It's the Small Things that Add Up
“Wow, I didn’t know such a small thing could do so much damage!” This is a common phrase heard in the field when working with new and beginning producers in their first season on our incubator training farms.
From flea beetles creating “buckshot” holes in all things brassicas, to cabbage root maggots burrowing mazelike tunnels into hakeurei turnips, and the infamous Colorado potato beetles and their voracious larvae taking down a potato crop practically overnight, there is a lot to learn about the pests, their life cycles, and the many control options available to diversified vegetable producers.
At the New Entry Sustainable Farming Project (https://nesfp.org/), we introduce new and beginning farmers to IPM, the toolbox that contains many tools and techniques to manage pests. New Entry promotes sustainable, regenerative agricultural practices, such as IPM, which start with the soil. We train farmers on balancing nutrients in the soil, using cover crops, and adding compost to build the health, tilth, and resiliency of the soil that feeds their crops. If producers start with a solid foundation of good soil health, then plants are far more likely to be healthy and robust and less susceptible to pests and disease. This is the preventive part of IPM that many people fail to understand.
We also promote heavy use of other types of cultural practices like carefully selecting disease-resistant crop varieties, active crop rotation among diverse crop families, good weed management, using floating row covers, introducing and protecting habitat for beneficial insects, avoiding overwatering through the use of drip irrigation and water conservation practices, planting trap crops, and learning about pest life cycles to potentially delay or alternate planting dates. We teach growers to manage risk by planting extra seeds to provide a “buffer,” to have enough high-quality product to sell, even if some crops experience pest damage.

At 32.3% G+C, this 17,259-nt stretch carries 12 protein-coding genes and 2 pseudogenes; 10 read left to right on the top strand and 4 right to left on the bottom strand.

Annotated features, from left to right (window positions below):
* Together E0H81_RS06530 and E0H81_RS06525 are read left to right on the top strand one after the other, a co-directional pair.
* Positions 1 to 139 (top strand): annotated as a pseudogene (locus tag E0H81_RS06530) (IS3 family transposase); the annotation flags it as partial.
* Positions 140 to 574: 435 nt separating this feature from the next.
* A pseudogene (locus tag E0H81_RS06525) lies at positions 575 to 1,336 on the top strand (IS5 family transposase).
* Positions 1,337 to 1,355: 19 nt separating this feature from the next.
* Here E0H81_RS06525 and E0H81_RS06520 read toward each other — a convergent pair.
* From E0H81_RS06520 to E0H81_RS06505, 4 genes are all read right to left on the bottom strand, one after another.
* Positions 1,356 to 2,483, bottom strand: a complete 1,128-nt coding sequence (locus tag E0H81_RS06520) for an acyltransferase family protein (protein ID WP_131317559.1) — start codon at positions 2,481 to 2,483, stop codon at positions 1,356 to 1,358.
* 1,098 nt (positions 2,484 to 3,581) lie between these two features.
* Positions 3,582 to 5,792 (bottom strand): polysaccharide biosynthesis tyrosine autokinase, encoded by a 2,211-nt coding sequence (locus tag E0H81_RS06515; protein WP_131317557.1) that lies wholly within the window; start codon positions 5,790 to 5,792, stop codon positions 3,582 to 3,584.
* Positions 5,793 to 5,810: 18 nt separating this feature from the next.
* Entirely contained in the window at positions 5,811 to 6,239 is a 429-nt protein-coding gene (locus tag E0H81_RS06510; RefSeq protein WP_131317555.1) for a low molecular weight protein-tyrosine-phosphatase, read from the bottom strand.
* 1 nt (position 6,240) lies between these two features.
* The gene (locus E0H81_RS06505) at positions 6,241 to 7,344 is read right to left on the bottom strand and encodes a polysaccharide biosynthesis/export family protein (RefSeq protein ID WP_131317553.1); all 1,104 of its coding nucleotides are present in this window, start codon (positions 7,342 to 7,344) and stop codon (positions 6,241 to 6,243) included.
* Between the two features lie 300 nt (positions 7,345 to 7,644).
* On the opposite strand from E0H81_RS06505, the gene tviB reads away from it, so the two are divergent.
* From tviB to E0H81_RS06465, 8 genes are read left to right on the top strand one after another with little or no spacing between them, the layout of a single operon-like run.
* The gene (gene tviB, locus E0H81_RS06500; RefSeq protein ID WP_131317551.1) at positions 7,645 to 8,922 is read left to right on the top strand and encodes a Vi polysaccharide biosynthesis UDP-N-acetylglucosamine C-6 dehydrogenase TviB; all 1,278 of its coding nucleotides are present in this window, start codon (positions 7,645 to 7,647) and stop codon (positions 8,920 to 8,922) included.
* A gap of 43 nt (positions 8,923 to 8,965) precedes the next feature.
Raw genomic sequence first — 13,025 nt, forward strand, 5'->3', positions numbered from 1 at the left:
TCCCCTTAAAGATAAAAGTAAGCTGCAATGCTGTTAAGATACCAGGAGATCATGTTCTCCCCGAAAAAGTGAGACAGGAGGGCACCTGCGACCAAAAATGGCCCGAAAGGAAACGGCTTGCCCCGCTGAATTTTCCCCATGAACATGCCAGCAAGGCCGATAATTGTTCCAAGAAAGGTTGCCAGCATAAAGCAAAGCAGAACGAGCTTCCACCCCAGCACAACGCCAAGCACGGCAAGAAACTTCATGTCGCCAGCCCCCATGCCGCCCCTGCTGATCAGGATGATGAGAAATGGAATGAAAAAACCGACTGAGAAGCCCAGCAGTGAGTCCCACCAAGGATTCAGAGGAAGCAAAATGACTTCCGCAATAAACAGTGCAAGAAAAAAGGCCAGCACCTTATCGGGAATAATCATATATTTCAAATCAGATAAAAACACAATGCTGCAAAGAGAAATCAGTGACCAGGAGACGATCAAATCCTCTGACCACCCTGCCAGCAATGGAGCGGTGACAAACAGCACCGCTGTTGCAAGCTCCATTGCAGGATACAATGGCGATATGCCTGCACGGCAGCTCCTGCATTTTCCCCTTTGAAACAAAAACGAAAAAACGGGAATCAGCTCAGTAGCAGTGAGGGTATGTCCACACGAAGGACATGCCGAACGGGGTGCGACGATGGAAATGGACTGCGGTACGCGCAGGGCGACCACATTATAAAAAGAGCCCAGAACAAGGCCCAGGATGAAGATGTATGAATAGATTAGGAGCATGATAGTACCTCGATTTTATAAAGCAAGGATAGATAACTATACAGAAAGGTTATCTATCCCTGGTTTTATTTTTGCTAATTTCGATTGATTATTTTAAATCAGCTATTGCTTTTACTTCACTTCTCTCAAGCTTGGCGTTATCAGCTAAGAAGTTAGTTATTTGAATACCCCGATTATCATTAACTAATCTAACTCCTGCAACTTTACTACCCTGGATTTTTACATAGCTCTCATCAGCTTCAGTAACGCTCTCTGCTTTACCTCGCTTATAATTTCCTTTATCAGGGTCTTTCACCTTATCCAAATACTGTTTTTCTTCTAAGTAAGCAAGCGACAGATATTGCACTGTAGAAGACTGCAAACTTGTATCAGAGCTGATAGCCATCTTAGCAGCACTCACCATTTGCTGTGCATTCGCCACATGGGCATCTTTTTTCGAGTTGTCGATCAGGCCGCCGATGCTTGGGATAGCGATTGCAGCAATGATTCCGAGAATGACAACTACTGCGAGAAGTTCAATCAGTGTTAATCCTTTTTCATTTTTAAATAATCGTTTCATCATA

Many new and beginning farmers are eager to practice organic agriculture even if they do not pursue the USDA organic certification label. Sometimes this is incorrectly interpreted to mean “no spray” and new producers are reticent to apply organic-approved pesticides or fungicides to protect their crops in the event of a significant disease or pest infestation. This is an opportunity for education. New Entry provides incubator farm space to multiple growers sharing a common field. We encourage producers to control pest populations for the sake of the multiple producers who share the land and who may have different approaches to managing their crops. If late blight is forecast or found to be infecting a tomato crop in one farmer’s plot, then we make sure all producers are working together to provide coverage for the crops. Too often, one producer can be a vector for a disease that spreads to multiple other farms, even when those farmers are working hard to apply preventive controls.
Incubator farm support includes access to multiple trainings for practical skills. We host an annual pest management workshop. We train producers to calibrate backpack sprayers, to learn the control products and preventive sprays available for particular pests and crops, to understand how to read labels, as well as to keep records and watch for re-entry and days-to-harvest intervals. Our weekly field scouting support provides technical guidance to producers on implementing and monitoring cultural practices, advising on sprays when needed, and educating producers about alternative management practices. Together, New Entry producers understand that even the “small things” can add up.
— Jennifer Hashley, Tufts University